• Laura Sukorokoff

Team Development Isn't Just a Walk in the Park

I’m taking care of a friend’s dog for a few days. I have two of my own, so it seemed like no big deal bringing a third into the mix for a little while. Famous last words…

It occurred to me this evening, as I was taking all three dogs for a walk, that bringing in a new personality into the well-tuned team that is my dogs is just like bringing in a new member to a team at work. You’ve likely heard of the stages of team formation before: forming, storming, norming, and performing. I have worked through all those stages in this walk alone!

Just as dogs need to sniff each other out when they meet, team members have to take some time to get to know each other—how everyone works and what skills, knowledge, and abilities each worker brings to the table. This period of forming takes some time as the team that already has a work dynamic going on figures out how to readjust and what the new guy brings to the unit. As a leader, it’s your job to clearly outline what exactly is expected of the new person, and to advise existing team members how their roles will change.

Sometimes the new person is eagerly anticipated—existing employees are pleased there will be someone else on board to help with the task load. Sometimes the existing team thinks they were doing just fine before and look upon the new person as someone upsetting the work flow. In all cases, the team will get to a stage of storming, where things get rocky and conflict arises as team members acclimate to their new roles. This is a challenging time for a leader, but it’s crucial, at this stage, that you clearly define how things will work and support your workers in their efforts to change.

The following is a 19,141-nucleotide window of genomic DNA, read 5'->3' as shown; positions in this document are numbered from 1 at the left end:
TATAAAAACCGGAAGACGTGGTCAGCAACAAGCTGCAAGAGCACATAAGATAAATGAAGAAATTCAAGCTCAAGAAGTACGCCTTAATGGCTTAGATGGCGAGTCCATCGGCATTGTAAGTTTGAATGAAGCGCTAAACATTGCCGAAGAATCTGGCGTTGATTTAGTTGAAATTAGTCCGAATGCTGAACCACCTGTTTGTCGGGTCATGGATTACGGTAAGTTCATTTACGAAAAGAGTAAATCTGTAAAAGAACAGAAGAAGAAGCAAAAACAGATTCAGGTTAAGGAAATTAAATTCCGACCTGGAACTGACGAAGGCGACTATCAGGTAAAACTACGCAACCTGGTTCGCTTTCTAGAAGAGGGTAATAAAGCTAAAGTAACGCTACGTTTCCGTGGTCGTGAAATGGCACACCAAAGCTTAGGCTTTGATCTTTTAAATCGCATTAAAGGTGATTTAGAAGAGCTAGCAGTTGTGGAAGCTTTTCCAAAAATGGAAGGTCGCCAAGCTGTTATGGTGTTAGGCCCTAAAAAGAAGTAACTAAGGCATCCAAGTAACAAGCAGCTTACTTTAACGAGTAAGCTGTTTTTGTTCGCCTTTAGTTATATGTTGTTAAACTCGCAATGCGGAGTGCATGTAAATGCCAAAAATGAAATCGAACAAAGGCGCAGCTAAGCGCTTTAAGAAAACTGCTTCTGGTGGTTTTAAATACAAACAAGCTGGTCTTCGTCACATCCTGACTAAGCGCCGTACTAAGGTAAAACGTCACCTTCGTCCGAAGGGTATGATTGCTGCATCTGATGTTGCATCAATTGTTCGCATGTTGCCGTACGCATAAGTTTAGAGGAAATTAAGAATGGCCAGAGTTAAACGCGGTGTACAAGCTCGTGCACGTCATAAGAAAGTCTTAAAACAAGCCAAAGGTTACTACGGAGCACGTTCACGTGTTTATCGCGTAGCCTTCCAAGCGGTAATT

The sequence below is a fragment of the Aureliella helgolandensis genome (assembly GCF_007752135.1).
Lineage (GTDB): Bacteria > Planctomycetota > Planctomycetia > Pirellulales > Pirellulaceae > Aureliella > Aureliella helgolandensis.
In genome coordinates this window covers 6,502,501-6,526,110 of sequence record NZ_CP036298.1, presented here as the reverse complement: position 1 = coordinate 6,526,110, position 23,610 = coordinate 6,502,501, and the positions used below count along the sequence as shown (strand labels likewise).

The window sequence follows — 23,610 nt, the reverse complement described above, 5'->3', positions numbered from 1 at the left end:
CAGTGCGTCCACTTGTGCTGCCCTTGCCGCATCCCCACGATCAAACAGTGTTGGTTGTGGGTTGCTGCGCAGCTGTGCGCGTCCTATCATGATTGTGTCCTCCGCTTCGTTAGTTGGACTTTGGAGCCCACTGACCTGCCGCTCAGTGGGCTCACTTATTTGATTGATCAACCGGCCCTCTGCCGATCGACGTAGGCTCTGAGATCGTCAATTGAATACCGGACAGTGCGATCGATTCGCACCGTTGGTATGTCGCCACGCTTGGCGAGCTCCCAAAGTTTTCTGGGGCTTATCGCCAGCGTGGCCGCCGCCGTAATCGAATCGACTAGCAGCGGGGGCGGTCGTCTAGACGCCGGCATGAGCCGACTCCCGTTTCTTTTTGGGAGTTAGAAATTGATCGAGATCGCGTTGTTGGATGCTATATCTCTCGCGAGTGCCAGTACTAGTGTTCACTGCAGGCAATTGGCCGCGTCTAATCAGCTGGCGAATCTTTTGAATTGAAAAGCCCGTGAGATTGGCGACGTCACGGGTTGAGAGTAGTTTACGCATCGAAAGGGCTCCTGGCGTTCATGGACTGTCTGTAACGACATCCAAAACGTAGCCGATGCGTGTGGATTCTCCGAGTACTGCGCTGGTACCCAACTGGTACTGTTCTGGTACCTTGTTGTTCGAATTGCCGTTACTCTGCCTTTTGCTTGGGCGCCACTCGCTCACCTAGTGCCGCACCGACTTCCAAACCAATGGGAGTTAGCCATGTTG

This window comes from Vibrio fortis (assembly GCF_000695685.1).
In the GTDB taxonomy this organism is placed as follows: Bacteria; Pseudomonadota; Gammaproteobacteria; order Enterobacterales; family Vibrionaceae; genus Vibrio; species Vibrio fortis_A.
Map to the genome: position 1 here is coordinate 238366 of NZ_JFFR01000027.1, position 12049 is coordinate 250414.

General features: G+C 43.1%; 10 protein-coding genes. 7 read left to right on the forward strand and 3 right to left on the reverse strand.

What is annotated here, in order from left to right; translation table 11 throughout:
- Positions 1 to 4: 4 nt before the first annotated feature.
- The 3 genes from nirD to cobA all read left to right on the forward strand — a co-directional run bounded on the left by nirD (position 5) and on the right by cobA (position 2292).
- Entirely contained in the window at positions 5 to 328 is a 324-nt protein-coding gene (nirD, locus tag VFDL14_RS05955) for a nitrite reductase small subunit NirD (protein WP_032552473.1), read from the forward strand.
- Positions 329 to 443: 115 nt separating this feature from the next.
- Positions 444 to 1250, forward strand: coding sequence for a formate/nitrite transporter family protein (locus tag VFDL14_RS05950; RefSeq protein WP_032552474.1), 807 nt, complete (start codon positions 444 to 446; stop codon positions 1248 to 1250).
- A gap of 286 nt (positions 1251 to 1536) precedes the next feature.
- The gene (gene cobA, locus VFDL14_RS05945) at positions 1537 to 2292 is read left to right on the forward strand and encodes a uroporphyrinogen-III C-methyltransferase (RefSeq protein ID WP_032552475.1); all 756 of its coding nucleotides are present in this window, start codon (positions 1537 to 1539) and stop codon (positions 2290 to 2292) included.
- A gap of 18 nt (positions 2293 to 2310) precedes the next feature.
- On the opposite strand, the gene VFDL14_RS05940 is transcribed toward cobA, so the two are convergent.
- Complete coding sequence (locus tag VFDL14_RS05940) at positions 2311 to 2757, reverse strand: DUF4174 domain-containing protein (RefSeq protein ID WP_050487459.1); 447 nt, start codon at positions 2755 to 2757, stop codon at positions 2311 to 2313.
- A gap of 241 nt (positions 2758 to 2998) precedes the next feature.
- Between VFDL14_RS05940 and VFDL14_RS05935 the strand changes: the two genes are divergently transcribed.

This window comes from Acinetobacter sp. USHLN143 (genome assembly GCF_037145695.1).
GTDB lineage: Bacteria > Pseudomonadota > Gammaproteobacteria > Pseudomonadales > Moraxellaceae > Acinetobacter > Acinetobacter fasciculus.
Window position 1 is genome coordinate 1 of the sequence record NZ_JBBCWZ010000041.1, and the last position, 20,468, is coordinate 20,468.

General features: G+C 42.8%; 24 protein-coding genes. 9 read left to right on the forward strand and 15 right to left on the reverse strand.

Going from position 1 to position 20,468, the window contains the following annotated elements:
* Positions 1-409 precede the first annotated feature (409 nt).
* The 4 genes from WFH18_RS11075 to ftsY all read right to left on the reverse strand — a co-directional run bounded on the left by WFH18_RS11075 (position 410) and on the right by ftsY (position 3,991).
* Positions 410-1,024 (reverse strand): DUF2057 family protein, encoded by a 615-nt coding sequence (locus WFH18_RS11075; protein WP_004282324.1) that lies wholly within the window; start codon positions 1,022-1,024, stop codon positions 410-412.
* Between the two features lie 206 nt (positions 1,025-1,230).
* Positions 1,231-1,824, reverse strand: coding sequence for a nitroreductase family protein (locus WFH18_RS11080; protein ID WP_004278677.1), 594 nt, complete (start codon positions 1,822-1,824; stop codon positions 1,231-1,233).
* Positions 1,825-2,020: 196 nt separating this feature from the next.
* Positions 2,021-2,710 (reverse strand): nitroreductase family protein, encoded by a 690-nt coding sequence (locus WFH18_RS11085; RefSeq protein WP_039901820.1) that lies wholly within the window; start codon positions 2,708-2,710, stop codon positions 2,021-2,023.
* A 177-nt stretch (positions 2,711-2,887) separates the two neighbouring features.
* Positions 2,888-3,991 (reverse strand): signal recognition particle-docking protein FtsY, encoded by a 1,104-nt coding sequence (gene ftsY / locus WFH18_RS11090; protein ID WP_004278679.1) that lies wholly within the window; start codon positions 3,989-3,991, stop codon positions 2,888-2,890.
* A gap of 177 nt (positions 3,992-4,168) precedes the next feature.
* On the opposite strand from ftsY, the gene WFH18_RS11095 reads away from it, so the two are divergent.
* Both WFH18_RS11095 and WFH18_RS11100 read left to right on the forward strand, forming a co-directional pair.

Eventually, things even out and productivity surges ahead. In this period of norming, the team will recommit to established goals or may even create some new ones. They’ll ask each other for help and will look for feedback from you and from each other. As a leader, you’ll see some good progress being made on goal accomplishment, and it’s your job to recognize and reward the team’s efforts.

The next stage is performing. This is where all the hard work of changing pays off. At this stage there is a well-established team dynamic where work is getting done and friction appears to be gone. Things are pretty easy at this stage, but that doesn’t mean you get a pass from leadership. On the contrary! Although it’s smooth sailing, there may be course corrections required from time to time. As a leader, you have to stay on top of your team’s activities. In addition, your team is looking to you to help keep them performing well, and members will seek out opportunities to develop and grow. This is tough for you because you don’t want to rock the team’s boat again by needing to replace members due to promotion. However, this is how people stay motivated and wanting to work with a company. They want to progress, and they deserve the chance.



Looking at the pictures of the dogs, you’ll see the 4 stages displayed. There is a period of forming, then storming when all three dogs went in different directions as they jockeyed for position. The norming phase looks like the worst, since the leashes were all tangled up. However, the three dogs were at least moving forward. In the last picture, we see all three walking nicely, side by side. All along the way, I had to establish what we were doing, where we were going, and how to get there. It was challenging to lead, but paid off in an enjoyable walk.




If you're working through some times of challenge with your team, or if you’d like to fine tune your ability to lead, empower, and inspire your team members, reach out to me. I work with managers to create human-centered and productive workplaces and I’d be pleased to work with you! Email me at laura@cchangelearning.com and we'll chat.


Cover image: pasja1000

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